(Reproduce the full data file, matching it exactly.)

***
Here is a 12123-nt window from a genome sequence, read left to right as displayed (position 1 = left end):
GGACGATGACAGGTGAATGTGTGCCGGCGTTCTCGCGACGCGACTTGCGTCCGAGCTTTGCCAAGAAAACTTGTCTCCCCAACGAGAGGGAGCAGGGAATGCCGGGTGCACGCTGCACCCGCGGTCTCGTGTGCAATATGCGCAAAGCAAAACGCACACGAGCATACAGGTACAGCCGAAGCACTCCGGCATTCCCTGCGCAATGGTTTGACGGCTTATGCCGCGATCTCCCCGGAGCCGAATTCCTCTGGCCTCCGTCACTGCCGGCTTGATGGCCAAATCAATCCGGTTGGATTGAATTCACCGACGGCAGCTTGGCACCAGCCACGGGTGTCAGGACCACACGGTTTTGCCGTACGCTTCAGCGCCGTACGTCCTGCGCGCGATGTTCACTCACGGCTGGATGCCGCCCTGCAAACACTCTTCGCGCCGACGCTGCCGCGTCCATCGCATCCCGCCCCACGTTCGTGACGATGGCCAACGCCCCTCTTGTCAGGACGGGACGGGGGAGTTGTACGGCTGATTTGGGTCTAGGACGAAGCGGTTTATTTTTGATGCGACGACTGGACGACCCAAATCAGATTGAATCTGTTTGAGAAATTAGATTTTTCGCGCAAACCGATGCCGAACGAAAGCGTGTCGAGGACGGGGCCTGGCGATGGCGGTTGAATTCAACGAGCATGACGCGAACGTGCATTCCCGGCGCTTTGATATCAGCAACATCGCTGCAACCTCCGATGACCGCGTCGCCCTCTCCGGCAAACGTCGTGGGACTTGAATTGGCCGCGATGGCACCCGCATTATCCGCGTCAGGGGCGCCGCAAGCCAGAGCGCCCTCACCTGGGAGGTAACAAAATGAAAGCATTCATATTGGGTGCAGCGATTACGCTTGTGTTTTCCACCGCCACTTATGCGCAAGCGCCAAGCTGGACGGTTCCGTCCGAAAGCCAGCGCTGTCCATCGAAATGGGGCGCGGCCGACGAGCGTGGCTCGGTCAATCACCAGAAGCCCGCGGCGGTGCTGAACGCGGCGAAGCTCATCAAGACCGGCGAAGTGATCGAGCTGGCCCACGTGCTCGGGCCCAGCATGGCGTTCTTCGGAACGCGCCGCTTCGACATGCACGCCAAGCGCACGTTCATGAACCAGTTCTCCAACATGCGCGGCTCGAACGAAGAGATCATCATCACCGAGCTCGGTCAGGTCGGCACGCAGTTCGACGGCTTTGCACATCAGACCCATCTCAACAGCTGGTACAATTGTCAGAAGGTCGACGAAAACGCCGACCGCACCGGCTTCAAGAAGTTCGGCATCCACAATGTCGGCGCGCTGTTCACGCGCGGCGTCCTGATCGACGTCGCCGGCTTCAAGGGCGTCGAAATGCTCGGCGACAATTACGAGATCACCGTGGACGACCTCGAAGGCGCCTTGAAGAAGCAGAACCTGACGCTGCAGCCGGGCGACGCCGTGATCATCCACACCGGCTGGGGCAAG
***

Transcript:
Here is a 12123-nt window from a genome sequence, read left to right as displayed (position 1 = left end):
GGACGATGACAGGTGAATGTGTGCCGGCGTTCTCGCGACGCGACTTGCGTCCGAGCTTTGCCAAGAAAACTTGTCTCCCCAACGAGAGGGAGCAGGGAATGCCGGGTGCACGCTGCACCCGCGGTCTCGTGTGCAATATGCGCAAAGCAAAACGCACACGAGCATACAGGTACAGCCGAAGCACTCCGGCATTCCCTGCGCAATGGTTTGACGGCTTATGCCGCGATCTCCCCGGAGCCGAATTCCTCTGGCCTCCGTCACTGCCGGCTTGATGGCCAAATCAATCCGGTTGGATTGAATTCACCGACGGCAGCTTGGCACCAGCCACGGGTGTCAGGACCACACGGTTTTGCCGTACGCTTCAGCGCCGTACGTCCTGCGCGCGATGTTCACTCACGGCTGGATGCCGCCCTGCAAACACTCTTCGCGCCGACGCTGCCGCGTCCATCGCATCCCGCCCCACGTTCGTGACGATGGCCAACGCCCCTCTTGTCAGGACGGGACGGGGGAGTTGTACGGCTGATTTGGGTCTAGGACGAAGCGGTTTATTTTTGATGCGACGACTGGACGACCCAAATCAGATTGAATCTGTTTGAGAAATTAGATTTTTCGCGCAAACCGATGCCGAACGAAAGCGTGTCGAGGACGGGGCCTGGCGATGGCGGTTGAATTCAACGAGCATGACGCGAACGTGCATTCCCGGCGCTTTGATATCAGCAACATCGCTGCAACCTCCGATGACCGCGTCGCCCTCTCCGGCAAACGTCGTGGGACTTGAATTGGCCGCGATGGCACCCGCATTATCCGCGTCAGGGGCGCCGCAAGCCAGAGCGCCCTCACCTGGGAGGTAACAAAATGAAAGCATTCATATTGGGTGCAGCGATTACGCTTGTGTTTTCCACCGCCACTTATGCGCAAGCGCCAAGCTGGACGGTTCCGTCCGAAAGCCAGCGCTGTCCATCGAAATGGGGCGCGGCCGACGAGCGTGGCTCGGTCAATCACCAGAAGCCCGCGGCGGTGCTGAACGCGGCGAAGCTCATCAAGACCGGCGAAGTGATCGAGCTGGCCCACGTGCTCGGGCCCAGCATGGCGTTCTTCGGAACGCGCCGCTTCGACATGCACGCCAAGCGCACGTTCATGAACCAGTTCTCCAACATGCGCGGCTCGAACGAAGAGATCATCATCACCGAGCTCGGTCAGGTCGGCACGCAGTTCGACGGCTTTGCACATCAGACCCATCTCAACAGCTGGTACAATTGTCAGAAGGTCGACGAAAACGCCGACCGCACCGGCTTCAAGAAGTTCGGCATCCACAATGTCGGCGCGCTGTTCACGCGCGGCGTCCTGATCGACGTCGCCGGCTTCAAGGGCGTCGAAATGCTCGGCGACAATTACGAGATCACCGTGGACGACCTCGAAGGCGCCTTGAAGAAGCAGAACCTGACGCTGCAGCCGGGCGACGCCGTGATCATCCACACCGGCTGGGGCAAG